Every heard of SEO? How often do you go beyond page one of the search results when you Google something? Do you ever make it past page three or four?
An old internet joke suggests the best place to hide a dead body is on page two of Google’s search results. Hubspot’s research seems to back that up. They found that 75% of people never make it beyond the first page, and a good chunk of those never make it beyond the first link!
So how do you get your website to rank higher in Google? You can pay to be there through Google Ads. However, research suggests that 70-80% of people ignore paid links in favour of organic links.
That’s where SEO comes in.
SEO stands for search engine optimisation, and it’s the practice of structuring your site to rank higher in organic search engine results.
There are three kinds of SEO – off-page SEO, on-page SEO, and technical SEO (sometimes considered a sub-category of on-page SEO).
As the name suggests, covers all the things that happen outside of your website, like backlinking, social media, citations, content marketing, guest blogging, and so on. All these things prompt people to link back to your site, which suggests to Google that it has something of value and is worth promoting in search results. If you’d like to read more about backlinking and how it can help your SEO, check out our blog on the subject.
Involves the way your site’s code is set up. Google needs to be able to find, crawl, render, and index your site’s pages before it can recommend them to searchers. Your site also needs to be optimised for mobile, fast-loading, well-structured, and free of things like broken internal links and duplicate content for Google to prioritise it over others. A good web developer can help you ensure that your technical SEO is up to scratch.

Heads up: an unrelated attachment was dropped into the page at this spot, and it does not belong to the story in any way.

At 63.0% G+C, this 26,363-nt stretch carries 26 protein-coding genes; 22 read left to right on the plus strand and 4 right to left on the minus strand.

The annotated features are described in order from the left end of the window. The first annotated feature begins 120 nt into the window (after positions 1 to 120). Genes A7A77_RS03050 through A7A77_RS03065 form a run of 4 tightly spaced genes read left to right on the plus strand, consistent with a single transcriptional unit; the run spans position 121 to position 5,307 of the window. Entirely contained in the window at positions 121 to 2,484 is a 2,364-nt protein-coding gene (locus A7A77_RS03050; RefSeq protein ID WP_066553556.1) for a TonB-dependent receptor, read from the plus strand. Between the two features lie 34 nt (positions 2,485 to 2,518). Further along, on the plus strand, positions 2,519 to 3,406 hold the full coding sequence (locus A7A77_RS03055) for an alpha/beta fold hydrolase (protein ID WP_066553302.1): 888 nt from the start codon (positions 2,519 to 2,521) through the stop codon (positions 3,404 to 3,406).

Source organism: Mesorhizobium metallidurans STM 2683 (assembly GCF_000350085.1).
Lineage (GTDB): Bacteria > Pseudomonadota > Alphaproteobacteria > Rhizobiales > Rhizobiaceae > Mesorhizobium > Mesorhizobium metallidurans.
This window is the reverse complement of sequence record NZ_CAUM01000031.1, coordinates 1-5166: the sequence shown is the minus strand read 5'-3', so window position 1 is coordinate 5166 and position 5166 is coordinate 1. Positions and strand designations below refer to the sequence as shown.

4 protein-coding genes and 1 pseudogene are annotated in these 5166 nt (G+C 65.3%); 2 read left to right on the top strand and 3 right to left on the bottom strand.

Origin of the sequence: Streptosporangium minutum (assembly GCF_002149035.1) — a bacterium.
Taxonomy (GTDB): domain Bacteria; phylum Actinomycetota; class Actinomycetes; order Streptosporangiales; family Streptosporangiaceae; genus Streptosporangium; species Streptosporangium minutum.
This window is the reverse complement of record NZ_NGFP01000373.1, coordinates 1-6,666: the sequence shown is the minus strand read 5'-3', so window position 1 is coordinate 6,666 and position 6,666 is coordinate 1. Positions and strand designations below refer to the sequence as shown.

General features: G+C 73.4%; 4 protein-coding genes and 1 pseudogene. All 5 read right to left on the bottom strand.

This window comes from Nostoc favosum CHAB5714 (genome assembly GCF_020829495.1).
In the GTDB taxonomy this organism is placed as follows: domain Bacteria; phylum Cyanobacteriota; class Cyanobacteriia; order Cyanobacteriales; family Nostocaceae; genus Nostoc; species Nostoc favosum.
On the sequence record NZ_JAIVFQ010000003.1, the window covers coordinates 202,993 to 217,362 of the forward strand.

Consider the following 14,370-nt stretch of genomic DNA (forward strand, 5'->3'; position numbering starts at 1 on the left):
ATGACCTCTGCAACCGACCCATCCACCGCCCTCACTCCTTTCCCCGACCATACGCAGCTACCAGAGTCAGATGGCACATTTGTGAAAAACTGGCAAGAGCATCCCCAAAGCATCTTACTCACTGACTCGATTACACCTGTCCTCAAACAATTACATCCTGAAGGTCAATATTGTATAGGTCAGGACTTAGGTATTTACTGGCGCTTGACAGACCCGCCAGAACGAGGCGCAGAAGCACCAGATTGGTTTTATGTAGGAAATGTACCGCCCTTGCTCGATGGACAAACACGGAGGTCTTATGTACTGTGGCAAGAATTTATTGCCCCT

Includes all the content on your website, including your headings, subheadings, page copy, alt text on images, and title tags. Google will crawl your website looking for keywords – words that tell it what your site is all about. Keywords are also the words and phrases that searchers will type into the search pane when they are looking for something online.
The main goal of on-page SEO is to anticipate which keywords your customers will use, and place them strategically throughout your site. The more closely your content matches your customer’s searches, the better the chance they’ll see your site at the top of their Google search page. Finding keywords is a bit of an art form, and often the tools to help you do it are expensive. However, we have a blog that shows you six ways to find keywords for free.
The best place to use your keywords is in your page headings and subheadings (the H1 and H2 text) and sprinkled appropriately throughout your body copy. Several years ago, people used to pack their copy with keywords to the point where their website would read very awkwardly. However, Google’s algorithm has become much more sophisticated to the point where not only does “keyword stuffing” no longer work, but it can actually harm your search results. Google will always prioritise good quality content over keyword-stuffed thin content, so it’s important to get the balance right.
The good news is that when you get your small business website built by Moreweb, we take care of all the technical and on-page SEO for you, with the goal of attracting as much genuine, organic traffic as possible. If you’d like to find out more, get in touch today!